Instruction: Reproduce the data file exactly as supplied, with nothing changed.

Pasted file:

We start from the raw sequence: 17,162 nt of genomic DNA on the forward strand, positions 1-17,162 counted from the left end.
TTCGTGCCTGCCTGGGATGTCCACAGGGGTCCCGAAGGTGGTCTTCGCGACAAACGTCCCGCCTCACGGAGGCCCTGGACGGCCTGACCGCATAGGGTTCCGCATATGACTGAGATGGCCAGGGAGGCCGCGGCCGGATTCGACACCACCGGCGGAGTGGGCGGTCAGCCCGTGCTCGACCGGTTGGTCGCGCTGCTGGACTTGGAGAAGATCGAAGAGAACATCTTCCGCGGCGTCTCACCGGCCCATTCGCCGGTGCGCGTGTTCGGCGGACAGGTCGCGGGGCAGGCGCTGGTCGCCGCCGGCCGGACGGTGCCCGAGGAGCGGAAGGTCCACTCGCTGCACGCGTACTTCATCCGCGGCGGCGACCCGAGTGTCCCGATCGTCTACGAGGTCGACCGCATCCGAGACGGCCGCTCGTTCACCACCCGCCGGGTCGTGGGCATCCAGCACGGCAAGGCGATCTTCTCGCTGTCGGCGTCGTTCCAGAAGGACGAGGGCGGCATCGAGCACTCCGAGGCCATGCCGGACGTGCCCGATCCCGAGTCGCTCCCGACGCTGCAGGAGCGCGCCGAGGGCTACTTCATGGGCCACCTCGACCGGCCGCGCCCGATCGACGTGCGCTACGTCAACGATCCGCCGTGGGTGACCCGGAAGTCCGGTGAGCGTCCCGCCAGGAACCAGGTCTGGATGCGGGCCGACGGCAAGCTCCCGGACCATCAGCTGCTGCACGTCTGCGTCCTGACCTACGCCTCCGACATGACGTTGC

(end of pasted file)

We start from the raw sequence: 17,162 nt of genomic DNA on the forward strand, positions 1-17,162 counted from the left end.
TTCGTGCCTGCCTGGGATGTCCACAGGGGTCCCGAAGGTGGTCTTCGCGACAAACGTCCCGCCTCACGGAGGCCCTGGACGGCCTGACCGCATAGGGTTCCGCATATGACTGAGATGGCCAGGGAGGCCGCGGCCGGATTCGACACCACCGGCGGAGTGGGCGGTCAGCCCGTGCTCGACCGGTTGGTCGCGCTGCTGGACTTGGAGAAGATCGAAGAGAACATCTTCCGCGGCGTCTCACCGGCCCATTCGCCGGTGCGCGTGTTCGGCGGACAGGTCGCGGGGCAGGCGCTGGTCGCCGCCGGCCGGACGGTGCCCGAGGAGCGGAAGGTCCACTCGCTGCACGCGTACTTCATCCGCGGCGGCGACCCGAGTGTCCCGATCGTCTACGAGGTCGACCGCATCCGAGACGGCCGCTCGTTCACCACCCGCCGGGTCGTGGGCATCCAGCACGGCAAGGCGATCTTCTCGCTGTCGGCGTCGTTCCAGAAGGACGAGGGCGGCATCGAGCACTCCGAGGCCATGCCGGACGTGCCCGATCCCGAGTCGCTCCCGACGCTGCAGGAGCGCGCCGAGGGCTACTTCATGGGCCACCTCGACCGGCCGCGCCCGATCGACGTGCGCTACGTCAACGATCCGCCGTGGGTGACCCGGAAGTCCGGTGAGCGTCCCGCCAGGAACCAGGTCTGGATGCGGGCCGACGGCAAGCTCCCGGACCATCAGCTGCTGCACGTCTGCGTCCTGACCTACGCCTCCGACATGACGTTGC